Cancer is a deregulated multiplication of cells with the consequence of an abnormal increase of the cell number in particular organs. Initial stages of the developing cancer are usually confined to the organ of origin whereas advanced cancers grow beyond the tissue of origin. Advanced cancers invade the surrounding tissues that are initially connected to the primary cancer. At a later stage, they are distributed via the hematopoetic and lymphatic systems throughout the body where they can colonize in distant tissues and form metastasis. The development of cancers is thought to result from the damage of the cellular genome, either due to random endogenous mechanisms or caused by environmental influences.
Human cancer is probably as old as the human race. It is obvious that cancer did not suddenly start appearing after modernization or industrial revolution. The world’s oldest documented case of cancer comes from ancient Egypt, in 1500 BC. The details were recorded on a papyrus, documenting eight cases of tumors occurring on the breast. It was treated by cauterization, a method to destroy tissue with a hot instrument called “the fire drill.” It was also recorded that there was no treatment for the disease, only palliative treatment. The word cancer came from the father of medicine, Hippocrates, a Greek physician (460–370 BC). Hippocrates used the Greek words carcinos and carcinoma to describe tumors, thus calling cancer “karkinos.” The Greek terms actually were words to describe a crab, which Hippocrates thought a tumor resembled. Hippocrates believed that the body was composed of four fluids: blood, phlegm, yellow bile, and black bile. He believed that an excess of black bile in any given site in the body caused cancer. This was the general thought of the cause of cancer for the next 1,400 years. Autopsies done by Harvey in 1628 paved the way to learning more about human anatomy and physiology. By about the same time period, Gaspare Aselli discovered the lymphatic system, and this led to the end of the old theory of black bile as the cause of cancer. The new theory suggested that abnormalities in the lymph and lymphatic system as the primary cause of cancer. The lymph theory replaced Hippocrates’ black bile theory on the cause of cancer. The discovery of the lymph system gave new insight to what may cause cancer; it was believed that abnormalities in the lymphatic system was the cause. Other theories surfaced, such as cancer being caused by trauma, or by parasites, and it was thought that cancer may spread “like a liquid” (Bentekoe, 1687; Heinrich Vierling, personal communication). The belief that cancer was composed of fermenting and degenerating lymph fluid was predominant.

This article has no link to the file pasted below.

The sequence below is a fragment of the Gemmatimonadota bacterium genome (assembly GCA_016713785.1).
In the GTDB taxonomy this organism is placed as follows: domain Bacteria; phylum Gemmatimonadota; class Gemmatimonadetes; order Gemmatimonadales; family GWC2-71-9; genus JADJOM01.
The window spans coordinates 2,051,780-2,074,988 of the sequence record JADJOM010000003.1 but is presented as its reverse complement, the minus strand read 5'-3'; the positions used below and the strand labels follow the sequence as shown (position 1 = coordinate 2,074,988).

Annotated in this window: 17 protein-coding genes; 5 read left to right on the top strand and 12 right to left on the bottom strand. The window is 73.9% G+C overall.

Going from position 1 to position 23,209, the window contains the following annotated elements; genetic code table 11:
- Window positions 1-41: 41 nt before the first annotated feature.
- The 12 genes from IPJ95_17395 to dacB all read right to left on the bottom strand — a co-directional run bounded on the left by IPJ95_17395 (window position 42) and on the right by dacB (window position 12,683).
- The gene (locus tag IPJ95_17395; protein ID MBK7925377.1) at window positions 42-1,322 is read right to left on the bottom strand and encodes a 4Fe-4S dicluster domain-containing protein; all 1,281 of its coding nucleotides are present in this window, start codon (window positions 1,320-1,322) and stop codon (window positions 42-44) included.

The discovery of the microscope by Leeuwenhoek in the late seventeenth century added momentum to the quest for the cause of cancer. By late nineteenth century, with the development of better microscopes to study cancer tissues, scientists gained more knowledge about the cancer process. It was not until the late nineteenth century that Rudolph Virchow, the founder of cellular pathology, recognized that cells, even cancerous cells, derived from other cells. The early twentieth century saw great progress in our understanding of microscopic structure and functioning of the living cells. Researchers pursued different theories to the origin of cancer, subjecting their hypotheses to systematic research and experimentation. John Hill first recognized an environmental cause from the dangers of tobacco use in 1761 and published a book “Cautions Against the Immoderate Use of Snuff.” Percivall Pott of London in 1775 described an occupational cancer of the scrotum in chimney sweeps caused by soot collecting under their scrotum. This led to identification of a number of occupational carcinogenic exposures and public health measures to reduce cancer risk. This was the beginning of understanding that there may be an environmental cause to certain cancers.
A virus causing cancer in chickens was identified in 1911 (Rous sarcoma virus). Existence of many chemical and physical carcinogens was conclusively identified during later part of the twentieth century. The later part of the twentieth century showed tremendous improvement in our understanding of the cellular mechanisms related to cell growth and division. The identification of transduction of oncogenes with the discovery of the SRC gene, the transforming gene of Rous sarcoma virus, led to formulating the oncogene concept of tumorigenesis and can be viewed as the birth of modern molecular understanding of cancer development. Subsequently, tumor suppressor genes were identified. Many genes that suppress or activate the cell growth and division are known to date, their number is ever growing. It is conceivable that in the end the confusing situation may arise to recognize that all genes of the human genome, in one way or another, take part in signaling normal or cancerous cellular growth.
Types of Genetic Damage